How do we pandemically define Judas?

                               

One Autumn day at 3 p.m. a few years back I was leaving an art class loaded down with paints and canvas. The many pack mule items necessary for my class. Normally and usually the many doors and flights of stairs are the biggest challenge. Shifting items, relying on a foot to be the door stop as I try to get all of my required items in or out of the building in one trip. I have done this art dance for years and on countless occasions. I am a very careful person, and never had a personal safety issue during the daytime.  A perfect Fall day with a bright cobalt blue sky. A Wednesday afternoon. Nothing happens on a Wednesday. Nothing bad happens on a Wednesday…

As I approached the parking lot located in the front of the building, I suddenly noticed a man seemingly on his cell phone off to the left. Near my car but not too close to my car. Nothing “alarming” in his 40 something appearance as he seemed quite engaged in his call upon further inspection. Standing behind a large blue construction dumpster facing away from me I didn’t even think he saw me. Little did I understand until I did that the phone was a fake and he was using the dumpster to hide his view and deed from the busy city street.

How quickly it all happened. How calculated and swift he was. I unknowingly and very unfortunately walked right into his plan. I was not the first one to leave the building nor the last but just the unlucky one.  As if to have dropped from the sky he was in front of me grabbing my arm demanding me to take him to another location. Claiming his “young child” was waiting for him there alone. I don’t remember him using the word “home.” Fit he was and terrified was I.  Immediately I knew I was not going to take him anywhere as going to a second location is almost always a fatal flaw for women in this terrifying nightmare. His intent and anger were equally frightening while his voice remained strong, urgent and calculating.  Keeping his voice just loud enough to intimidate me but quiet enough not to alert others. Timing is everything and no one was around. Flashing through my panicked brain I wondered is this it?  Is this how my story ends? Was this monster’s face the last face I would see?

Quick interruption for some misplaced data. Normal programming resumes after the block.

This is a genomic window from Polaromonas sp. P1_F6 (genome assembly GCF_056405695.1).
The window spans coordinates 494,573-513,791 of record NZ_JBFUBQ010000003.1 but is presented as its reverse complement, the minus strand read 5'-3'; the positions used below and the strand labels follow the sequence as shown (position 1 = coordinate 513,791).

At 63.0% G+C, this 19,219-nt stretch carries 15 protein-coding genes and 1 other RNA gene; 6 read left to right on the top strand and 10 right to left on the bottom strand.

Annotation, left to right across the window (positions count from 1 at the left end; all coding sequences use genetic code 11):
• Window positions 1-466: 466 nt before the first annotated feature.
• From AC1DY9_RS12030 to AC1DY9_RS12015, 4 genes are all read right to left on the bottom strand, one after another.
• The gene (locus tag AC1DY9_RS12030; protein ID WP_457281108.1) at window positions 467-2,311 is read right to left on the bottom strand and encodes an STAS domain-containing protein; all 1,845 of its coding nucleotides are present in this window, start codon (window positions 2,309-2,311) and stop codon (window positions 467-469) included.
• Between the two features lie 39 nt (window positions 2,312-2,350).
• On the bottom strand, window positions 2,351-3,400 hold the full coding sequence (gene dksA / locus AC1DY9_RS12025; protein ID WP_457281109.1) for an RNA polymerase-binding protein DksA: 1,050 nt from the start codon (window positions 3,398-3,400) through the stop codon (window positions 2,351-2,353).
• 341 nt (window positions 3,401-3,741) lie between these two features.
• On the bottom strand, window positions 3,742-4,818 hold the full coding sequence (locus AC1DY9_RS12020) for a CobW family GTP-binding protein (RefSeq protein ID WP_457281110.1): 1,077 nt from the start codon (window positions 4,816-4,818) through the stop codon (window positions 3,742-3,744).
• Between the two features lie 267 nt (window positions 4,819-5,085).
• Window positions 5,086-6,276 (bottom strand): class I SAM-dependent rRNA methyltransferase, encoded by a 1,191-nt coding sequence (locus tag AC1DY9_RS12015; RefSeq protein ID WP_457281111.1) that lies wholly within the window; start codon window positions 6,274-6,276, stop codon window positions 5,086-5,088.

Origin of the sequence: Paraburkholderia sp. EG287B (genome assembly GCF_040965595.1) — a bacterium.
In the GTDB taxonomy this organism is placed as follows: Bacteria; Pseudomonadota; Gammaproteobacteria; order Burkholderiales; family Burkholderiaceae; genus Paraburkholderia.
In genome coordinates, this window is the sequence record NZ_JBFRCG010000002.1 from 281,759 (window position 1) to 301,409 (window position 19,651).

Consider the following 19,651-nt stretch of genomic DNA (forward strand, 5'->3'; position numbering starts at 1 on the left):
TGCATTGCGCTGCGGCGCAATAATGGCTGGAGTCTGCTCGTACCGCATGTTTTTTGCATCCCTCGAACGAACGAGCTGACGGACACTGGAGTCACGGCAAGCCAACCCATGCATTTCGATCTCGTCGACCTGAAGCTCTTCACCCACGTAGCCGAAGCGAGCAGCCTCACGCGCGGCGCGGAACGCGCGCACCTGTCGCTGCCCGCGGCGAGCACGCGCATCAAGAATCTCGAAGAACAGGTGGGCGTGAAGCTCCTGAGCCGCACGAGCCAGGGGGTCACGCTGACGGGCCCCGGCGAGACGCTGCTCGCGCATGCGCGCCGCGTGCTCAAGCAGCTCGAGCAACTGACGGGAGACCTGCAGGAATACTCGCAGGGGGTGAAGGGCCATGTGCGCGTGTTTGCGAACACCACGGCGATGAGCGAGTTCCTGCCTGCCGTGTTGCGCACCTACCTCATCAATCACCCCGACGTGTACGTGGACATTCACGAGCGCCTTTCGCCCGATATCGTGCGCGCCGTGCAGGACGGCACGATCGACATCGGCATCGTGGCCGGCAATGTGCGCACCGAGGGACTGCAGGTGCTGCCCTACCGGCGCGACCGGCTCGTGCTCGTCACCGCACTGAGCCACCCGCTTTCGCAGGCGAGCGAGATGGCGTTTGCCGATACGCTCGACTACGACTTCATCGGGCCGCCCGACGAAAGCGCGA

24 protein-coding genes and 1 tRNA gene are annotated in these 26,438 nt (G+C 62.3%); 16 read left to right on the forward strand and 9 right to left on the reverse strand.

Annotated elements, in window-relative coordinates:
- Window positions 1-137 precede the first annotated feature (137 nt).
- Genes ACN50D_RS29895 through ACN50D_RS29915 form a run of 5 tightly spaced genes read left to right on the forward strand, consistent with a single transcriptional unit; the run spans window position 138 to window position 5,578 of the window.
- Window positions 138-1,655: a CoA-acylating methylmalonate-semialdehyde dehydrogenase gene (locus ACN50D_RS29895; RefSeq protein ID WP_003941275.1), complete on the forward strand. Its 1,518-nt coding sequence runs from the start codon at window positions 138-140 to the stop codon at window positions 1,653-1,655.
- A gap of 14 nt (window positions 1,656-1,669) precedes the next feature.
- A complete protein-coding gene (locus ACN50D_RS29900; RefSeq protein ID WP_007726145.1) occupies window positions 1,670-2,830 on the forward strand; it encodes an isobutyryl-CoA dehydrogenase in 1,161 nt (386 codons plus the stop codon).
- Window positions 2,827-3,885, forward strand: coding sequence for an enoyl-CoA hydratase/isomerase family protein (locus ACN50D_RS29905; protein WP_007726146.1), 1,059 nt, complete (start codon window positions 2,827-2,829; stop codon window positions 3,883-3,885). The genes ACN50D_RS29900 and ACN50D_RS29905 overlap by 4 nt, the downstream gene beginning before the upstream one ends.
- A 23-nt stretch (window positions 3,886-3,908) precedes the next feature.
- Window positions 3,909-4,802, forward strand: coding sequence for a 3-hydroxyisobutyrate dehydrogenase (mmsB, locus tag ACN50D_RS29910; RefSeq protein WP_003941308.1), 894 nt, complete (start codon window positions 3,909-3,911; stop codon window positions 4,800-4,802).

Ironically the police department was just two buildings away, but it might as well have been miles away. A methadone clinic was also not far away as I later recalled. Quickly I offered him money as I was pleading with him.  Fortunately, and acceptingly he took all I had which was a twenty-dollar bill. The moments of terror were over, and he was gone as quickly as he arrived. I imagine he was soon lost in the sidewalk traffic and off to purchase his fix. 

Driving to an appointment earlier today I started to think about the obvious dangers we face daily versus the unknown dangers many of us are encountering during this pandemic threatening our health, wellness and possibly our life. The coronavirus knows no boundaries. Indiscriminately crossing all state boarders. No bribes accepted.  Impossible to know who a carrier might be.  Well intentioned people may not be aware of what lurks within.  Friends, family, neighbors, a passer-by?  An unwitting Judas.  Friendly smiling eyes yet harboring COVID.  The same eyes we may remember on our way to the ICU? Neither deliberate nor by design but none the less potentially deadly. Is this how our story ends?

Testing is a must, wearing a mask is a must and social distancing is critical. If we could find our way to collectively do the right thing for just the next few weeks imagine the possibilities in controlling the spread of this insidious virus? The true enemy within. American lives would be saved giving us all a chance to navigate our way to a healthier country….

“Alone we can do so little; together we can do so much.” – Helen Keller

Author: Elizabeth Ricketson

A graduate of Providence College with a BA in English, Elizabeth Ricketson has always had a love of literature and the fine arts. Elizabeth’s essays focus on life experiences and life in Vermont.

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